- All right, you should now have two nest looking fabric pieces, something like this. Now we can cut out the batting, you need the Mattress pattern piece and we are going to cut 3 of these. And like before, we have to fold our batting, because the pattern is only half the width of the actual mattress. Check the layout suggestion for batting in your pattern, I always cut out the mattress pieces first.
- After you’ve cut out the 3 mattress pieces in your batting, just place them on top of each other and we’ll come back to them later. Next we need to cut out the bumper, you measurements are in the pattern. I folded my batting in half because it was already 220 cm wide and just measured and cut until I had a nice long rectangle.
All the prep work is done, you have all your fabric and batting pieces, with all your markings. Next time, we’ll start sewing! :)
This past week has just flown by, I’ve been busy both at home and at school.
In case you missed my last post, I’ve started a sew-along for my Scandi Baby Nest pattern, you can find the first part here.
This is what’s been happening this week in Sewvember:
11. Early Make
12. Favourite Finish
15. Sewing Library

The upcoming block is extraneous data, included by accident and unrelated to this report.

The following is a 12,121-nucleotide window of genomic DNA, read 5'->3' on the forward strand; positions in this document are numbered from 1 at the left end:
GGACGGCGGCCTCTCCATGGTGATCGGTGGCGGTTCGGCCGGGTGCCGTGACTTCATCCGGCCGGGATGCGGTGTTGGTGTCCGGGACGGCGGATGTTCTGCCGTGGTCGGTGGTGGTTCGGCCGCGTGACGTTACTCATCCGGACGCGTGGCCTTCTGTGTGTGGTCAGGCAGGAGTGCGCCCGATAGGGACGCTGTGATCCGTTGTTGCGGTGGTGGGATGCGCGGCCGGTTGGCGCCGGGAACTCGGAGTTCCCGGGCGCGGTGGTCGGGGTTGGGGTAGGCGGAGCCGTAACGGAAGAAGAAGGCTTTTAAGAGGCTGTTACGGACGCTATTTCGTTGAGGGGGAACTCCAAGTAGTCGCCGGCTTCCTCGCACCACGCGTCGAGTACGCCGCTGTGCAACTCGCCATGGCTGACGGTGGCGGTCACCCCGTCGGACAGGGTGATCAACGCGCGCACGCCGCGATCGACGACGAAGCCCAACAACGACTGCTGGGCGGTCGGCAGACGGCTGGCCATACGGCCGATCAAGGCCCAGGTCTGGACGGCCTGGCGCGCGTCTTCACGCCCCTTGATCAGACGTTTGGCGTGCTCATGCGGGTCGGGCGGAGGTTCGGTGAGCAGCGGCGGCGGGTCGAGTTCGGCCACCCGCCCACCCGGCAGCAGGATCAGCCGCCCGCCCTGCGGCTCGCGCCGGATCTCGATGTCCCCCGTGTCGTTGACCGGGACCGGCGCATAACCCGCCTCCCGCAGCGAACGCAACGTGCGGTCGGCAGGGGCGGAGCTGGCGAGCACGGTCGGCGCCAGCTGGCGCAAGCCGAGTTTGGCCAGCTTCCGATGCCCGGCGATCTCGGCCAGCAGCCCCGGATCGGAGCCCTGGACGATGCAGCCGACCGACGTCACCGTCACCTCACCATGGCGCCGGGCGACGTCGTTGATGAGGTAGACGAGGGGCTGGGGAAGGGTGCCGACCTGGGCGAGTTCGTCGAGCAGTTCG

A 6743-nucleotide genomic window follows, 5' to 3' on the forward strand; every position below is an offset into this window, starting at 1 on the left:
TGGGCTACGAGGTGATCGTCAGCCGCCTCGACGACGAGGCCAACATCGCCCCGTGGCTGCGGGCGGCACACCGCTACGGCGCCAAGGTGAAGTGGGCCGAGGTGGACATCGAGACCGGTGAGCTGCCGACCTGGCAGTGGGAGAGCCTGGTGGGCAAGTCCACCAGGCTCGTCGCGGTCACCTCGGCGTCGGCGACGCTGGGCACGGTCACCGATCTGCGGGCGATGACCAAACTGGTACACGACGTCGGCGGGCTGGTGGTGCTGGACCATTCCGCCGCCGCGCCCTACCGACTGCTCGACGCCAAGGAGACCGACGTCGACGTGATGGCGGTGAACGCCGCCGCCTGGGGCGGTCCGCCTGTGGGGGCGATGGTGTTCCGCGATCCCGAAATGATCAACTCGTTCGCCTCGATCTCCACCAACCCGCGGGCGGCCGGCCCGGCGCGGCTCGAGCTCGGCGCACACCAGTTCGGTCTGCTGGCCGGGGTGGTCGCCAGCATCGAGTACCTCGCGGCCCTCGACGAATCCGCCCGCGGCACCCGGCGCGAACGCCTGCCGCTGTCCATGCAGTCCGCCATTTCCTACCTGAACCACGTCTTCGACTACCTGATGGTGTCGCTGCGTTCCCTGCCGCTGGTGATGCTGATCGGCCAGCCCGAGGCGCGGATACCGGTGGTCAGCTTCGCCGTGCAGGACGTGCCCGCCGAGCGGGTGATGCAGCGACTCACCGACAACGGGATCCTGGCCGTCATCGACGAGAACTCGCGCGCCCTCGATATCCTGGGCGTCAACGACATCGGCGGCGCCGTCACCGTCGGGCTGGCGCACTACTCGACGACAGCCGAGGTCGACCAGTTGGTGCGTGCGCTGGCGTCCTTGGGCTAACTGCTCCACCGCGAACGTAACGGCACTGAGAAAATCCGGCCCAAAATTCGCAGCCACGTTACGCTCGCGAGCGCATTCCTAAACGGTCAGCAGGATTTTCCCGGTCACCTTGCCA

Welcome to the Sew-along for my Scandi Baby nest pattern! :)
Today I’ll just be going over the basics we need to get started, fabrics and supplies.
- You need the pattern, if you don’t have it already, it’s available in my Etsy shop. 15/5/2016 UPDATE: Life is hectic and something had to go, so I have closed my Etsy shop and my pattern is not available.
Once you have the pattern, print it out on A4 paper or US Letter size paper, make sure you scale to Actual size or 100%. Tilly has a very good post about How To use a digital pattern, if you are new to PDF patterns.
- You will need fabric for your nest, I recommend a nice soft cotton, quilting cotton works very well. Your fabric shouldn’t be too thin or too thick, just remember that your nest is going to be used a lot, so you don’t want the fabric to be worn out after a few months and you want it to be comfy for your baby to lay on.
- Choosing fabric is where you can have fun and make a baby nest to your own style! Use the same fabric with a contrasting bias-tape like mine or mix it up like Amy did, with a solid colour and a print fabric, topped off with an bright bias-tape.
- Batting/wadding – check the pattern for the amount you need, depending on the width of the batting you use. This is going to be used for the mattress and for the bumper.
- Bias-tape – Buy ready made or make your own, 25mm (1″) wide is the best.
- Drawstring/cord – or use ribbon if you like. I like to use braided cotton or poly cord, it holds well when you tie a knot (or when using a cord stopper), which you’ll need to do to shape your baby nest.
A few more things you’ll need are:
- Matching thread.
- A bodkin or small safety pin – for threading the drawstring/cord.
- A cord stopper/lock – this is optional, like I said before tying a knot works well too.
- Stuffing/fiber fill – for the bumper, this is also optional.
- Scissors, pins, a tape measure and something to mark lines on your fabric (chalk, pen, thread, use what works best for you.)
OK, next time the fun begins, cutting out our fabric and batting! :)